Recent technical innovation offers the possibility of 1.9-mm diameter arthroscopy with a disposable and portable arthroscope . This needle arthroscopy uses a tablet for image processing whilst the needle arthroscope can be connected to syringes for distention and rinsing of the joint. Hence, only limited tools are needed (no arthroscopy tower), allowing it to be taken out of the operating theatre and moved around the hospital as a hand-held system. In addition, only small (2.3-mm) portals are required, which are expected to be acceptable for the patient under local anaesthesia [11,12,13].
These above-mentioned potential benefits of needle arthroscopy might make it very suitable for the (initial) management of suspected native joint bacterial arthritis. Without the need for an operating theatre, the procedure can be performed as a bedside procedure in an office procedure room, emergency department (ER) or inpatient ward. This would expedite diagnosis, treatment, and potentially patient recovery. This possible use and these advantages of needle arthroscopy have not yet been demonstrated – as far as we know. Therefore, this pilot study evaluates first clinical experience with needle arthroscopy for (initial) management of suspected native joint bacterial arthritis.
This observational pilot study was conducted in agreement with the 1964 Helsinki Declaration and its later amendments and falls under approval by the Medical Ethics Committee of the University of Amsterdam, with reference number MEC 08/326. In a pilot period between January 2020 and December 2020, all adult (18 years of age or older) patients presenting to the Orthopedic Surgery department of our university hospital (Amsterdam UMC, Amsterdam, The Netherlands) with a clinical suspicion of bacterial arthritis of a native joint were eligible for initial management using needle arthroscopy. The pilot did not alter our standard management of suspected bacterial arthritis, except for the lavage being performed with a needle arthroscope under local portal anaesthesia, instead of a regular arthroscope under general or loco-regional anaesthesia. Whether needle arthroscopy was used instead of standard arthroscopy was left to the discretion of the orthopedic surgeon on call. Patients with a periprosthetic joint infection or a foreign body (e.g. surgical screw or suture anchor) in the affected joint were not eligible for inclusion.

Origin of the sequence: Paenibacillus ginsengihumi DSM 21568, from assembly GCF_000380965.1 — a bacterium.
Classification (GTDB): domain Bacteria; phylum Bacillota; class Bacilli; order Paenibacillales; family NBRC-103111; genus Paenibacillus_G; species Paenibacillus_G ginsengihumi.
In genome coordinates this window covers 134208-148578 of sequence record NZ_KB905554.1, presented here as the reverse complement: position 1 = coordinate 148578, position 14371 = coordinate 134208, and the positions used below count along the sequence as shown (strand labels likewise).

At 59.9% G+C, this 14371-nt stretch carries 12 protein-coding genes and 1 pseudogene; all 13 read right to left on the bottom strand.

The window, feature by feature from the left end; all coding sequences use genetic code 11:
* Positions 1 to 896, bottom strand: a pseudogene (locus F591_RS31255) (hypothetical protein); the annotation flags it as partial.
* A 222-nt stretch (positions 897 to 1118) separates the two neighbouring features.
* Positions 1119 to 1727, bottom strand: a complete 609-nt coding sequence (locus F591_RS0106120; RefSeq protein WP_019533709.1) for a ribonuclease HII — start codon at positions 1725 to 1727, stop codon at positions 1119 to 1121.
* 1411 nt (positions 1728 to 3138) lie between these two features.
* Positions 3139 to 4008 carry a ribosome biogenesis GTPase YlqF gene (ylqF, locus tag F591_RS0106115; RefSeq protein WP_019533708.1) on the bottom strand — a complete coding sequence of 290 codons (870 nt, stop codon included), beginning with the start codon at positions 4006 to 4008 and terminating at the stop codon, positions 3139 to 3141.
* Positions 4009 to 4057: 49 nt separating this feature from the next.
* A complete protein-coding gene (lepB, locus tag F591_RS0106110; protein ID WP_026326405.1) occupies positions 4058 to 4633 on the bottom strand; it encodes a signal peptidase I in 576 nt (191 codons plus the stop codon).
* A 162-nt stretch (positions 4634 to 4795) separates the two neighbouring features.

A 1.9-mm diameter, disposable arthroscope was used for all procedures (NanoScope, Arthrex, Naples, FL). The camera uses an optic chip at the distal end of its camera tube instead of an inner series of conventional rod-lenses. This chip-on-tip technology allows for a semi-rigid frame that remains durable at a diameter of 1.9 mm. In combination with a tailored cannula, the total outer diameter of the arthroscopy portal measures 2.3 mm. Imaging is processed by a tablet-like control unit. Arthroscopic instruments, including a 2-mm diameter probe (NanoProbe, Arthrex, Naples, FL), a 2-mm diameter biter (NanoBiter, Arthrex, Naples, FL), a 2-mm diameter grasper (NanoGrasper, Arthrex, Naples, FL) and a shaver (blades of 2 to 3-mm diameter) are available, allowing for therapeutic interventions during needle arthroscopy.